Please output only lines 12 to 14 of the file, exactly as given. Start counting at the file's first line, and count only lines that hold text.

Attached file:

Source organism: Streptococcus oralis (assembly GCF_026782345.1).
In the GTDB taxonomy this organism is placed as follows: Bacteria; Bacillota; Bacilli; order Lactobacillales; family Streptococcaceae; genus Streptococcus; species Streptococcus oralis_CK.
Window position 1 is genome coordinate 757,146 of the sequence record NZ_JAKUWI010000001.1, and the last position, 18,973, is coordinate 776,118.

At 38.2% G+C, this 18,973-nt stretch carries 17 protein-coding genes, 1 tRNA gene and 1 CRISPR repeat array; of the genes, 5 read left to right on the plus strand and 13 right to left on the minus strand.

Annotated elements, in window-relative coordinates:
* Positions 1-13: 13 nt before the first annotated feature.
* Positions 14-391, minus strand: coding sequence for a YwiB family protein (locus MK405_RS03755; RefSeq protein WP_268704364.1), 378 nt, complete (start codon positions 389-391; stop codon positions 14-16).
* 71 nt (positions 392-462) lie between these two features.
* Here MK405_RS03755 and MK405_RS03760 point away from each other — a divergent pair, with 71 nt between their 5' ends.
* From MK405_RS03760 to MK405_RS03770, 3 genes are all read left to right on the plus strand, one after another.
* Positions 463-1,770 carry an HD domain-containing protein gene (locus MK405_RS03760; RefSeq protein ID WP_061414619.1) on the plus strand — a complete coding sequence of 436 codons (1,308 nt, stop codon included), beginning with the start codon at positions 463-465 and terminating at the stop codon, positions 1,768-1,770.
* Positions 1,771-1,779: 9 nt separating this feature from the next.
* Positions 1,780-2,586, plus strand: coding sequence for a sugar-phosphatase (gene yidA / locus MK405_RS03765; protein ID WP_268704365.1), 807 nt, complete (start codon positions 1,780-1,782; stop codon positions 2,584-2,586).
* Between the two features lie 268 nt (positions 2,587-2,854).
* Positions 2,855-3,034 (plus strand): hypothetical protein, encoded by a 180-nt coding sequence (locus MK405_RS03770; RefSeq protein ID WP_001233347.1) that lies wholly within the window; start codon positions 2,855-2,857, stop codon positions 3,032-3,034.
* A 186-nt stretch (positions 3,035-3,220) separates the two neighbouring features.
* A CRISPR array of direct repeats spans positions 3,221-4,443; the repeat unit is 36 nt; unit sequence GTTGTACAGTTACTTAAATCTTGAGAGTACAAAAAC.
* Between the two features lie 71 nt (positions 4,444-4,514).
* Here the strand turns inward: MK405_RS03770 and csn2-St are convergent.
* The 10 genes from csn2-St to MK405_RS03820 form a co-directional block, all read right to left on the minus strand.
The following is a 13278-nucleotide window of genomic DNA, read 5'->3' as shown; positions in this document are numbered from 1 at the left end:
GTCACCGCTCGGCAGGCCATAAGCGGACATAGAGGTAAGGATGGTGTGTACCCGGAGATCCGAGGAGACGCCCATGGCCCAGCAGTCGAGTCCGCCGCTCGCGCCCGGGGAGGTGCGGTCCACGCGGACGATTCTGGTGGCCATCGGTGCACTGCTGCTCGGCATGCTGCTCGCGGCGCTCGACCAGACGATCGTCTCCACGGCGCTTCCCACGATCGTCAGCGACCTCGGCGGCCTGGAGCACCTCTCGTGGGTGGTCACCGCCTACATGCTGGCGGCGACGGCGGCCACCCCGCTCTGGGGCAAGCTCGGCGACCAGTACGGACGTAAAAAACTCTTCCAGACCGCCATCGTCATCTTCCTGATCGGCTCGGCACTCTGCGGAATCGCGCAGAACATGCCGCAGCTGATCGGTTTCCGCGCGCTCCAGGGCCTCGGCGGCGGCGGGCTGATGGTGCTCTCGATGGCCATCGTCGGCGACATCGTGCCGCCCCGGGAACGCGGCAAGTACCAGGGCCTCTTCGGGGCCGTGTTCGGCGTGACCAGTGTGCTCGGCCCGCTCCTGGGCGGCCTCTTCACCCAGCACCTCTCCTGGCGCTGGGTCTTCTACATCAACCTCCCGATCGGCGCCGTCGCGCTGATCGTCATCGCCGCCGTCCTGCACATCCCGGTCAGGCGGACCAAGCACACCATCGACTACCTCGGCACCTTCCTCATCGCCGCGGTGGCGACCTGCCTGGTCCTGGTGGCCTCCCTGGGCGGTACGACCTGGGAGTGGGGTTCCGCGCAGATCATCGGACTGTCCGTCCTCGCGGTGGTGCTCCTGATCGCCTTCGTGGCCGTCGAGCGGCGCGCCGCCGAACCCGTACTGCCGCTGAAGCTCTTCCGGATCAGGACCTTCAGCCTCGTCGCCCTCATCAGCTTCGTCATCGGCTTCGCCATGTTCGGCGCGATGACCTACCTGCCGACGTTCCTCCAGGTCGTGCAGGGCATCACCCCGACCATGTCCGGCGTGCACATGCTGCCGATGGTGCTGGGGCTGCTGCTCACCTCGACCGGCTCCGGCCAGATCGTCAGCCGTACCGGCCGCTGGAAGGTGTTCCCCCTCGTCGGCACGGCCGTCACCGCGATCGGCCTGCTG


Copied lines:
* Positions 1,771-1,779: 9 nt separating this feature from the next.
* Positions 1,780-2,586, plus strand: coding sequence for a sugar-phosphatase (gene yidA / locus MK405_RS03765; protein ID WP_268704365.1), 807 nt, complete (start codon positions 1,780-1,782; stop codon positions 2,584-2,586).
* Between the two features lie 268 nt (positions 2,587-2,854).